The Angel in My Pocket: A Story of Love, Loss, and Life After Death

The Angel in My Pocket: A Story of Love, Loss, and Life After Death

Sukey Forbes

Language: English

Pages: 256

ISBN: 0143127578

Format: PDF / Kindle (mobi) / ePub


“A complex story of love and grief in which [Forbes] comes to live with hope and faith.” —The Boston Globe

Inspirational memoirs and books that offer glimpses into the afterlife hold a deep and enduring appeal for readers of all ages. The Angel in My Pocket is both of these, as well as a rare insider’s look at the prominent Forbes clan. After the death of her six-year-old daughter Charlotte, Sukey Forbes struggles to come to terms with grief as she chafes against the emotional reserve and strict self-reliance that are part of her blue-blooded New England heritage. Forbes explores her family’s history of spiritual seekers—including her great-great-great grandfather, Ralph Waldo Emerson, who similarly lost a young child—and later, through a renowned medium, makes a connection with Charlotte on the other side. Hers is a moving story of coping with loss, finding reassurance, and recapturing the joy of living by accepting the gifts of suffering.

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picked up one of the huge granite planters sitting by the door and hurled it across the lawn. My gothic nightmare of derangement was coming true—only it wasn’t happening to me. It was Michael who was headed down the Charlotte Brontë path, and there wasn’t room for both of us. Rather than turning me into the mad wife in the attic from Jane Eyre, grief was turning Michael into the brooding Rochester. Maybe his Catholic faith was too abstract, or his idea of heaven and the afterlife too distant, to

picked up one of the huge granite planters sitting by the door and hurled it across the lawn. My gothic nightmare of derangement was coming true—only it wasn’t happening to me. It was Michael who was headed down the Charlotte Brontë path, and there wasn’t room for both of us. Rather than turning me into the mad wife in the attic from Jane Eyre, grief was turning Michael into the brooding Rochester. Maybe his Catholic faith was too abstract, or his idea of heaven and the afterlife too distant, to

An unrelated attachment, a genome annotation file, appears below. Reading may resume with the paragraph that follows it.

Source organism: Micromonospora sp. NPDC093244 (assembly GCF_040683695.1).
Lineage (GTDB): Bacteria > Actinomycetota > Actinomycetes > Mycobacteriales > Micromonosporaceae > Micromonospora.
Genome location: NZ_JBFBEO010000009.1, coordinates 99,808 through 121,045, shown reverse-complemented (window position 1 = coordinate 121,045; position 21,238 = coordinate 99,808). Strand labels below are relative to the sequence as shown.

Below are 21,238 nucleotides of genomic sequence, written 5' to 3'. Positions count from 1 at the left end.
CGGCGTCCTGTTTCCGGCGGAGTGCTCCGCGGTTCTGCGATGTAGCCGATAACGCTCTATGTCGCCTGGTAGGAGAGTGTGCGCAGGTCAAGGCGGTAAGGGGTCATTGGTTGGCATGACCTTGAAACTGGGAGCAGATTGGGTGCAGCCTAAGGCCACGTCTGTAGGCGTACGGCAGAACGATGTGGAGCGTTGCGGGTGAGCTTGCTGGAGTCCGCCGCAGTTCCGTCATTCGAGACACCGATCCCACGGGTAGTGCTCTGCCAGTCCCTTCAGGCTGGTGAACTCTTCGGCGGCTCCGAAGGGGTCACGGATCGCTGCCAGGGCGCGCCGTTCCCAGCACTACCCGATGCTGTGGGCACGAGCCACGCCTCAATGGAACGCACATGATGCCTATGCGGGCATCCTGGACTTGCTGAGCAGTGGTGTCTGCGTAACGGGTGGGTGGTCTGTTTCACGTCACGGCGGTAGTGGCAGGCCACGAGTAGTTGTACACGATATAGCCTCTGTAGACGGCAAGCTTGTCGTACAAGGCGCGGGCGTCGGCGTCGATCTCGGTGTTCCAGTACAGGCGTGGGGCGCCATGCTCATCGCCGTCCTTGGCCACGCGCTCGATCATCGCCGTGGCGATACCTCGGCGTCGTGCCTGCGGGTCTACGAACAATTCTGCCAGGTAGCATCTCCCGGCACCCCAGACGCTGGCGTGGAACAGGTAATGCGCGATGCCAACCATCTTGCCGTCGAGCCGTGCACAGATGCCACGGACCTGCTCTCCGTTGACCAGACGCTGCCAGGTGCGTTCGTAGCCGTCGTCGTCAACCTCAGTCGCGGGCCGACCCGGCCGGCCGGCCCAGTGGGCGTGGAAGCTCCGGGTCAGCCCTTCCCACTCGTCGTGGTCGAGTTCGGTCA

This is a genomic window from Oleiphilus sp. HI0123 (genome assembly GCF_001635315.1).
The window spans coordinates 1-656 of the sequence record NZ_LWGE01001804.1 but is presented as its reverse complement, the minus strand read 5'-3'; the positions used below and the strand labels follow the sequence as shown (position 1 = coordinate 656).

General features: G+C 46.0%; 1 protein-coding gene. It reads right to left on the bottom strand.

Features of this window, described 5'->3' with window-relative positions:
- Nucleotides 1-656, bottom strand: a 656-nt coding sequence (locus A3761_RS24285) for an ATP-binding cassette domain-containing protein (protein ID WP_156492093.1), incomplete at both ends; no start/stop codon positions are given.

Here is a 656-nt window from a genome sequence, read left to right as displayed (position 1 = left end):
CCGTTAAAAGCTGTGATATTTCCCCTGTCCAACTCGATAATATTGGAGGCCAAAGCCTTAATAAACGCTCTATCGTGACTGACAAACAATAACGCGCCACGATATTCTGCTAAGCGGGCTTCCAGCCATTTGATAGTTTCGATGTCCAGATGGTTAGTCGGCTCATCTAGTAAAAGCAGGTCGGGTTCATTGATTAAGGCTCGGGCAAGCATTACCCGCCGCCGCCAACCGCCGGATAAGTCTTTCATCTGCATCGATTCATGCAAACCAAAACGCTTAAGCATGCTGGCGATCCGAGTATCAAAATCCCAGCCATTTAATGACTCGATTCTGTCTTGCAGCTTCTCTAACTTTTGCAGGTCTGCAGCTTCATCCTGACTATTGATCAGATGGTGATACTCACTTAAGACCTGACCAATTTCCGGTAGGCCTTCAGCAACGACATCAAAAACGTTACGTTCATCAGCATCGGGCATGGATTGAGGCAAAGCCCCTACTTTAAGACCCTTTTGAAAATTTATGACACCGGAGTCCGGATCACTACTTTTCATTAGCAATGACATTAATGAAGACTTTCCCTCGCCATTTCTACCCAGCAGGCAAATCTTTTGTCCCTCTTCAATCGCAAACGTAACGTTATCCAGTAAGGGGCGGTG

of the lagoon, but I didn’t care. The fact that this shark was getting international attention simply confirmed the importance I assigned to it. I waded out and stood on a rock in the lagoon with this great white swimming four feet away. I was completely mesmerized, oblivious to the danger, snapping pictures and gasping in awe each time it circled past. It wasn’t until I had the film developed that I really saw the giant eye looking right at me. Had I come unglued? Lost my mind? For Melville’s

very real danger of avalanche, and ten people have died there under piles of snow in the past sixty years. In my pocket I had Charlotte’s prayer card with the Helen Keller quote: “What we have once enjoyed we can never lose; all that we love deeply becomes a part of us.” I also kept having conversations with her in my head: “Please watch out for us.” By this point in my life, when I prayed, it was exclusively to Charlotte. I found it reassuring that we had my uncle Jed Williamson along, a

Charlotte died” and “after Charlotte died.” She’s been gone longer than she was ever here. The passage of time since her death has not softened its impact, but the years have allowed me to file the wound inside of me so that it does not overpower me on a daily basis. The triggers that bring on the pain are better known to me and I am better able to sit with the pain when it comes. But that doesn’t make the pain any less. On my first visit to her memorial, I realized that this was a place for

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